Tag Archives: head

hockey upper body images

Most Common Hockey Upper Body Injuries

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Hockey season is getting ready to start and the sport of hockey can be quite dangerous. It is important for players to know how to prevent and treat injuries that occur during games. Unfortunately, these injuries leave us with some questions with descriptions such as “lower-body” and “upper-body” injuries. These injuries are purposely vague to leave some question as to the exact nature of the injury.

The accompanying infographic gives players an assist by listing off some common “upper body injuries.” It features tips and tricks to remain healthy both on and off the ice. The following should ease the minds of players who want to play the game as safely as they possibly can.

Click arrows in the bottom right corner to expand full screen

Upper Body Injuries by Pro Stock Hockey, an online resource for authentic pro stock hockey equipment (https://www.prostockhockey.com/)
concussion

True or False: A Person With a Serious Head Injury or Concussion Should Be Kept Awake

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All head injuries should be treated seriously. While most won’t cause lasting effects, if improperly treated, they can lead to long-term disabilities or even death.

The most common type of head injury is a concussion. It is a jarring trauma to the brain that can cause a person to lose consciousness or have amnesia.

What do you do if you are around someone who experiences a serious head injury or concussion? You may have heard that you should not let the person go to sleep, but is this true? Most health professionals don’t think so. It is generally considered safe for people with head injuries or concussions to go to sleep. In some cases, a doctor may recommend waking the person regularly to make sure his or her condition has not worsened.

Evidence for the Health Claim
Many people will go to great lengths to keep a person who has had a head injury from falling asleep. They argue that keeping the person awake will decrease the risk that he or she slips into a coma.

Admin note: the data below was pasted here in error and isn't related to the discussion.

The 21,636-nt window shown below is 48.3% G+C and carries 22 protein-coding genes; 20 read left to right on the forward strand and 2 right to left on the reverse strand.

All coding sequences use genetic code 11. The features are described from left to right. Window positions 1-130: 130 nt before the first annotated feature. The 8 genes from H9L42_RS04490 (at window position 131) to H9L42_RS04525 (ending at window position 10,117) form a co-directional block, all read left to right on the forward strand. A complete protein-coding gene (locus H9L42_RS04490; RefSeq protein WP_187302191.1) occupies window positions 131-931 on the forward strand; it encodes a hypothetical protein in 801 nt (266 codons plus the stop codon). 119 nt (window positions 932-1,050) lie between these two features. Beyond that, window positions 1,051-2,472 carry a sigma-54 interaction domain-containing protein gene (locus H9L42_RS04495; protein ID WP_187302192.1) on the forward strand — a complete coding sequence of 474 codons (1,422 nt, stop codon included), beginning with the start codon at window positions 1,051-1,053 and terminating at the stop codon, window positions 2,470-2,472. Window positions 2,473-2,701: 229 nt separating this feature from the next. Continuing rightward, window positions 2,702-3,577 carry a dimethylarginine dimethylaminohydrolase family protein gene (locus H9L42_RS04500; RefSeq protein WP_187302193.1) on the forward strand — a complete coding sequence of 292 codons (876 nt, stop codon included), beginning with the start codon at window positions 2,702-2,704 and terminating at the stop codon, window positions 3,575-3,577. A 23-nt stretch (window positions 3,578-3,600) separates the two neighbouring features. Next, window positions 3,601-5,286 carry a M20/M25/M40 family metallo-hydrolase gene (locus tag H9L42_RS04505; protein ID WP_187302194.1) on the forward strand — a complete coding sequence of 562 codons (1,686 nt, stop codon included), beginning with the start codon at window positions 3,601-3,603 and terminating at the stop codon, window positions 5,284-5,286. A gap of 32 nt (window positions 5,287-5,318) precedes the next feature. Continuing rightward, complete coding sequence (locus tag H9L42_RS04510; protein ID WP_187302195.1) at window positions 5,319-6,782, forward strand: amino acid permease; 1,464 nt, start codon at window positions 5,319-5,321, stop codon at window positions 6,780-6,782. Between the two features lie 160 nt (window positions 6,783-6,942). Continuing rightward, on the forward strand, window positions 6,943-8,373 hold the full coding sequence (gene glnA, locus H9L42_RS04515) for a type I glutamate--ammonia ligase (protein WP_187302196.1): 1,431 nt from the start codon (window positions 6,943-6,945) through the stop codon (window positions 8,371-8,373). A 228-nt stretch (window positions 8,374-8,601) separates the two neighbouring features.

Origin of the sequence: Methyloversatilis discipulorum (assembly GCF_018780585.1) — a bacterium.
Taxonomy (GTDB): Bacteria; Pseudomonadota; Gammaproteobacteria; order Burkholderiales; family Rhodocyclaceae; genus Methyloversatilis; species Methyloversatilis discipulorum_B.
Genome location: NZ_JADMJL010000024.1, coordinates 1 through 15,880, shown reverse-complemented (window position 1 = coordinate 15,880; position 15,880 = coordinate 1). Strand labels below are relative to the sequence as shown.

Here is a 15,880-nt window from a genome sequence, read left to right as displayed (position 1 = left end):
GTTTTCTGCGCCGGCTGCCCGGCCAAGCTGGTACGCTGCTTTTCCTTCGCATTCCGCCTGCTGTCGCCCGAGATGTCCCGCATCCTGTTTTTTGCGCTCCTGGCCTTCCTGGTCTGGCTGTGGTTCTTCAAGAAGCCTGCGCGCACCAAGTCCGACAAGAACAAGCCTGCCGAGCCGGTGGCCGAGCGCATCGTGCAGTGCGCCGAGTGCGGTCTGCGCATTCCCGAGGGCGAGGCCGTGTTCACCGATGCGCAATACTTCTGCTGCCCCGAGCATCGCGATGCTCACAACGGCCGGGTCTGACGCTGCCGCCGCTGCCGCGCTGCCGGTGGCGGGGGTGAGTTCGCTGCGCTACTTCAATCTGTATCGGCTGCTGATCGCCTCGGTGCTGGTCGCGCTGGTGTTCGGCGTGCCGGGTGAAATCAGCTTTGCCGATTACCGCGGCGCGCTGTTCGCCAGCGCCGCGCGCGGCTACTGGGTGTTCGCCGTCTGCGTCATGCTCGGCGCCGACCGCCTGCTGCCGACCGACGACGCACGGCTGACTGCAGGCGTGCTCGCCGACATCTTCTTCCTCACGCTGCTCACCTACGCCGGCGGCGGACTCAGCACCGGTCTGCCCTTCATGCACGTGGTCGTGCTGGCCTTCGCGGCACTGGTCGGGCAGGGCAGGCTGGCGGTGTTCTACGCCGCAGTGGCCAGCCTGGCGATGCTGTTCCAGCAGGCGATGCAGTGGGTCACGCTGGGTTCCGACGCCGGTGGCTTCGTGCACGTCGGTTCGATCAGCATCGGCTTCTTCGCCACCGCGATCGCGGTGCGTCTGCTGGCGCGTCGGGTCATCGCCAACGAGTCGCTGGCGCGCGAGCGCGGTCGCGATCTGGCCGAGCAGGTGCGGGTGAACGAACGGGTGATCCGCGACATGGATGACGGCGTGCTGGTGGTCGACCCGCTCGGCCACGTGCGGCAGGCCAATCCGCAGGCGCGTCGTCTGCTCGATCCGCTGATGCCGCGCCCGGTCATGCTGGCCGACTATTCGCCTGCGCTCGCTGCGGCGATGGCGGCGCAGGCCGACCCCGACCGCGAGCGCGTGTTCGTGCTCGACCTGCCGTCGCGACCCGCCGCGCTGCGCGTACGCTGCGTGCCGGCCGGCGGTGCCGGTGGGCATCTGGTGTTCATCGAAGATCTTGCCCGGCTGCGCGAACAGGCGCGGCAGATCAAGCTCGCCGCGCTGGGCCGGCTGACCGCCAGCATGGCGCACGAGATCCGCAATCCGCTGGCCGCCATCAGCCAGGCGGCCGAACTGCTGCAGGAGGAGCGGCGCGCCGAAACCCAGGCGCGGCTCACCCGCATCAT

This misunderstanding probably stems from hearing about a rare occurrence known as a lucid interval that has been associated with certain types of severe head injuries. A lucid interval occurs when the initial bleeding in the brain does not cause loss of consciousness. The bleeding eventually worsens and brain structures become compressed. The person’s condition can rapidly deteriorate, requiring emergency brain surgery.

Evidence Against the Health Claim

Most medical professionals say it is fine—sometimes even advised—to let people sleep after incurring a head injury.

The American Academy of Family Physicians states it is not necessary to keep a person awake after a head injury. If a person needs to be watched that closely, a doctor will most likely admit him or her to the hospital. The Dartmouth College of Sports Medicine advises that it is fine to go to sleep after a concussion so long as someone wakes you up every two hours. They are to check to make sure you can be easily awakened and aren’t displaying symptoms of a worsening condition.

In a study in the September-October 2005 issue of the Journal of Head Trauma Rehabilitation, researchers reported greater levels of fatigue in people who have had head injuries, compared with those who have not. The researchers concluded that regular rest breaks and increasing intervals of restful sleep should be a part of the rehabilitation from head injury.

neon concussion

Conclusion
If you are around someone who has a head injury or possible concussion, monitor the symptoms closely. It is important to call a doctor or go to a hospital immediately if the person has worrisome symptoms such as: